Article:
The algorithm concepts presented in this paper illustrate the potential for aerosol remote sensing from OCI. These concepts are not the official, operational, set of algorithms as these will require additional vetting. The focus of this paper is OCI. For further analysis of PACE aerosol remote sensing with multi-angle and polarimetry, we refer the reader to the companion paper in this same issue (Remer et al., 2019).

Aerosol Remote Sensing for the Pace Mission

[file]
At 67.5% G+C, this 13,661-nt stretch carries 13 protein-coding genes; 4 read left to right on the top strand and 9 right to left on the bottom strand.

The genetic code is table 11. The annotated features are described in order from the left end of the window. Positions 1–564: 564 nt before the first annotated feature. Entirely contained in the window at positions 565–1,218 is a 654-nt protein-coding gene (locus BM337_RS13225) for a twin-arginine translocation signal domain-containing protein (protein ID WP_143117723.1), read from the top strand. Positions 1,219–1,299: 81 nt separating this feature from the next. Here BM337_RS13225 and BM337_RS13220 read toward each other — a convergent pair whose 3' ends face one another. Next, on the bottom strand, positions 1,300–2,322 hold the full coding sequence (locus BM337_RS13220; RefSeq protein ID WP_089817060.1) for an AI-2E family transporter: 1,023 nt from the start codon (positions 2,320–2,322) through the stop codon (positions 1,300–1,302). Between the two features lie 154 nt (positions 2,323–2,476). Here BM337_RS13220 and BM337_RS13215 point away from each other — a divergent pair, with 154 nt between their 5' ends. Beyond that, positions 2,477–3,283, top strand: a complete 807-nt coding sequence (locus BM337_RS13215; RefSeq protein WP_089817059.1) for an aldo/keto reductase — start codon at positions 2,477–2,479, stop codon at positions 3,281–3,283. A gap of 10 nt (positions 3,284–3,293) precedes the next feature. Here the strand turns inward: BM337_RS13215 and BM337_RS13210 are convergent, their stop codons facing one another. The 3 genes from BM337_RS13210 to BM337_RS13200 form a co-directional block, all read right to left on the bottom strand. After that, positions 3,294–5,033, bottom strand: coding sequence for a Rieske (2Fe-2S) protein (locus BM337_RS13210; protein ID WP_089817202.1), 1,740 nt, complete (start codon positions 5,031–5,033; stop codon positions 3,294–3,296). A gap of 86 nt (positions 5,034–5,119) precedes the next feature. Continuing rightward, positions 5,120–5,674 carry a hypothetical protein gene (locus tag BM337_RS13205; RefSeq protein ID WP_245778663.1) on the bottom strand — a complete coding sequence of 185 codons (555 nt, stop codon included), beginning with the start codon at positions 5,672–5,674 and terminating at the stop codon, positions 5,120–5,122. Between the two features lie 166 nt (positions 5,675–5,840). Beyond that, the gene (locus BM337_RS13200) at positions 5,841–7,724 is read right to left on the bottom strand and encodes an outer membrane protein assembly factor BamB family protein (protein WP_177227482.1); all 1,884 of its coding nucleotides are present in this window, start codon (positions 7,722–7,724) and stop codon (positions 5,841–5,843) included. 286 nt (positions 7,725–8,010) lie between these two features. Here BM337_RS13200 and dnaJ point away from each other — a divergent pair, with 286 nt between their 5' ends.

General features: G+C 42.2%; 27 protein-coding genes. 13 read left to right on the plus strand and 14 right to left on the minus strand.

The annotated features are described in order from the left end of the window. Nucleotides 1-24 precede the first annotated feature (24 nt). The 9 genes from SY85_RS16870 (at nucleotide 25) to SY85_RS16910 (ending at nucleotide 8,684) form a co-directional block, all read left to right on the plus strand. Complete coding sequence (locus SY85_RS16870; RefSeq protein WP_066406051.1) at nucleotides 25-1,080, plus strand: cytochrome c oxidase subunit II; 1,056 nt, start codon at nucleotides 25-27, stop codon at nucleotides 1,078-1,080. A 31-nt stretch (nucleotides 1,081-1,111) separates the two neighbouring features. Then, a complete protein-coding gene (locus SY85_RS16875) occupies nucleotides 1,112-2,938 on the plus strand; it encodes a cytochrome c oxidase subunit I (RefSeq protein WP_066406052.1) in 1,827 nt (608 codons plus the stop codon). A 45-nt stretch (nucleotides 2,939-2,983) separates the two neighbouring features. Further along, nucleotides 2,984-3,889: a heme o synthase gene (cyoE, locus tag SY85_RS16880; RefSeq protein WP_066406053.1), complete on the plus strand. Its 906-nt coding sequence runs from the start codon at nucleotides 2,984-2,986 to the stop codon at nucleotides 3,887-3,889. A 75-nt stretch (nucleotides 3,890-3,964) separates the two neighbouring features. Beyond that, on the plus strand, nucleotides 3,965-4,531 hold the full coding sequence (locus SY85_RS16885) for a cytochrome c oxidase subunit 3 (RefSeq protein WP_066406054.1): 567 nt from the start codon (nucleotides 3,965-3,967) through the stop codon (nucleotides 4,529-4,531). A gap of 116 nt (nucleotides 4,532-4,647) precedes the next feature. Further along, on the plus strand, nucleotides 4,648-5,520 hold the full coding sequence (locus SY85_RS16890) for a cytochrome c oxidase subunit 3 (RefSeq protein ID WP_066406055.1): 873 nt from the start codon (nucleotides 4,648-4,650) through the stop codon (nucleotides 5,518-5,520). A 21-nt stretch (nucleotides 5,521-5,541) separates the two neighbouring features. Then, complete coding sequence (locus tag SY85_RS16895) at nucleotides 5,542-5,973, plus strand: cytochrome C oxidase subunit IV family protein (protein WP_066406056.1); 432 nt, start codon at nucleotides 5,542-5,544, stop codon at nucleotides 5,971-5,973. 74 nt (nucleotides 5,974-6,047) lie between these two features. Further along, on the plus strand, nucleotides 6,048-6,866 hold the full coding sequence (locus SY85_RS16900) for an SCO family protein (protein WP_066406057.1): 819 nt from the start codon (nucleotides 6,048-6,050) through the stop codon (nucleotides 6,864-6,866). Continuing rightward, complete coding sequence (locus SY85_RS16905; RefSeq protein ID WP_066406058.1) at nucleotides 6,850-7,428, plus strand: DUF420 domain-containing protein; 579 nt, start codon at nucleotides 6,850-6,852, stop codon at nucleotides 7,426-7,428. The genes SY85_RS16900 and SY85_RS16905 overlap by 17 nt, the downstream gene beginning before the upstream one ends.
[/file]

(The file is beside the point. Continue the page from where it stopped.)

The PACE mission offers the aerosol community new opportunities for retrieving and characterizing aerosol from space. There are two levels of opportunity based on the two types of instruments the mission intends to fly. First there is OCI (Del Castillo et al., 2012) that will measure reflected sunlight from the Earth across the broad spectrum from the UV (350 nm) to the SWIR (2250 nm) all at nominally 1 km spatial resolution. The spectrum from 345 to 890 nm will be spectrally continuous with a spectral resolution of 5 nm, while the SWIR wavelengths will be measured in seven discrete bands. Opportunities from OCI will be based on the heritage of products already being produced from similar instruments such as MODIS and OMI. Table 1 compares the characteristics of MODIS, OMI and OCI. At the very least OCI will be able to continue the aerosol record begun from MODIS and OMI, providing opportunity to collocate and compare with similar aerosol algorithms applied to the Visible Infrared Imaging Reflectance Suite (VIIRS) and the constellation of geosynchronous satellites planned for the PACE time frame [Advanced Baseline Imager (ABI) on Geostationary Operational Environmental Satellite – Series R (GOES-R), etc.]. In addition to continuity, aerosol science from PACE OCI will advance beyond the capabilities provided by heritage instruments because OCI offers moderate spatial resolution in the UV region and fine spectral resolution through the oxygen-A band.